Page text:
A woman walks past a "Stay Safe Melbourne" sign on a mostly-empty city centre street on the first day of a seven-day lockdown as the state of Victoria looks to curb the spread of a coronavirus disease (COVID-19) outbreak, in Melbourne, Australia, May 28, 2021. REUTERS/Sandra Sanders/File Photo

Australia's Victoria state reported five new local COVID-19 cases on Sunday, including in a worker at a Melbourne aged care facility where not all of the residents have been vaccinated.

The infections on the third day of a week-long lockdown raise the total to 40 in the latest cluster, which started with a returning overseas traveller who tested positive after leaving a quarantine hotel.

Victoria's acting premier, James Merlino, said at a briefing that 70% of the traveller's close contacts have so far tested negative for the coronavirus.

"But it is true to say that this remains a day-by-day proposition," Merlino said.

The case at the aged care facility was of an unknown origin, health authorities said, and residents have been confined to their rooms. More than half of the residents and about a third of the staff have been vaccinated.

Victoria went into lockdown on Thursday night, the state's fourth since the start of the pandemic, requiring people to stay at home except for essential work, healthcare, vaccination, shopping and two hours of outdoor exercise. read more

Merlino on Sunday announced a A$250 million ($193 million) state support package for 90,000 businesses affected by the lockdown. He also criticised the federal government of Prime Minister Scott Morrison for not helping.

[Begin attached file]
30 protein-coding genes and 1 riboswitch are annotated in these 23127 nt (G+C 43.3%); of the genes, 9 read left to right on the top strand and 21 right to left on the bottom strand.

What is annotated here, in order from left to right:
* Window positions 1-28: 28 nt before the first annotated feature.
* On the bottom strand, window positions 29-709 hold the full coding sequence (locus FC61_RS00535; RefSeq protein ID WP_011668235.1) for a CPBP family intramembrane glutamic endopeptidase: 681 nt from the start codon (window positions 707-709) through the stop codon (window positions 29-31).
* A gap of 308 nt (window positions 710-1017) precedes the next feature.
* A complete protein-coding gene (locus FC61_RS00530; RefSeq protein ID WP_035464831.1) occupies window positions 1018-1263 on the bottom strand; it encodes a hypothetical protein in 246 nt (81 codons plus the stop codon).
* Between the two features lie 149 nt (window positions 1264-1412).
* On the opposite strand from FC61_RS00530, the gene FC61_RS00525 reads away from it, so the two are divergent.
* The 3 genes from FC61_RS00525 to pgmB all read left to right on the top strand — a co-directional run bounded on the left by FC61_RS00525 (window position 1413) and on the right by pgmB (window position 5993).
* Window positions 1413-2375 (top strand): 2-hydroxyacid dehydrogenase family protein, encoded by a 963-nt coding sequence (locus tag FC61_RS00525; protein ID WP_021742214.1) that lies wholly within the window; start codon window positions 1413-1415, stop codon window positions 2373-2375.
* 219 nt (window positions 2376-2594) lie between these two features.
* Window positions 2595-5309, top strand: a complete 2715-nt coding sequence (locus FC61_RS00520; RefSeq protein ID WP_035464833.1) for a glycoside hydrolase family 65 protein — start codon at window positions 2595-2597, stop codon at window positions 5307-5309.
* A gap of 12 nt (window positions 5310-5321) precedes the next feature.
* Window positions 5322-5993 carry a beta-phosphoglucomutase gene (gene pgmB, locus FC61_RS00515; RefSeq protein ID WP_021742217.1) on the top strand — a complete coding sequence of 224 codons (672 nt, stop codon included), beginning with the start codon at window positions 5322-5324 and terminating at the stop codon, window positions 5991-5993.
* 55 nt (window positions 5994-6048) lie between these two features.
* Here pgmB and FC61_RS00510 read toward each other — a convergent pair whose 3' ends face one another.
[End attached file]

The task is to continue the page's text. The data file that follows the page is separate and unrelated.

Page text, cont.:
"We asked multiple times, multiple times, for the federal government to support workers during this period and the unrelenting answer has been 'No'," Merlino said.

The outbreak has spurred people to get vaccinated in Victoria, following weeks of a slow inoculation roll-out and rising vaccine hesitancy because of the country's success in virtually eliminating the COVID-19 virus.

Victoria's Labor government has criticised Morrison's federal government for the slow national roll-out, saying a more successful programme and better quarantine facilities might have prevented the need for a lockdown.

Deputy Prime Minister of Australia Michael McCormack defended the federal government's vaccination policy on Sunday.

"It is not a race, it has to be systematic," McCormack told Sky News television.

($1 = 1.2965 Australian dollars)

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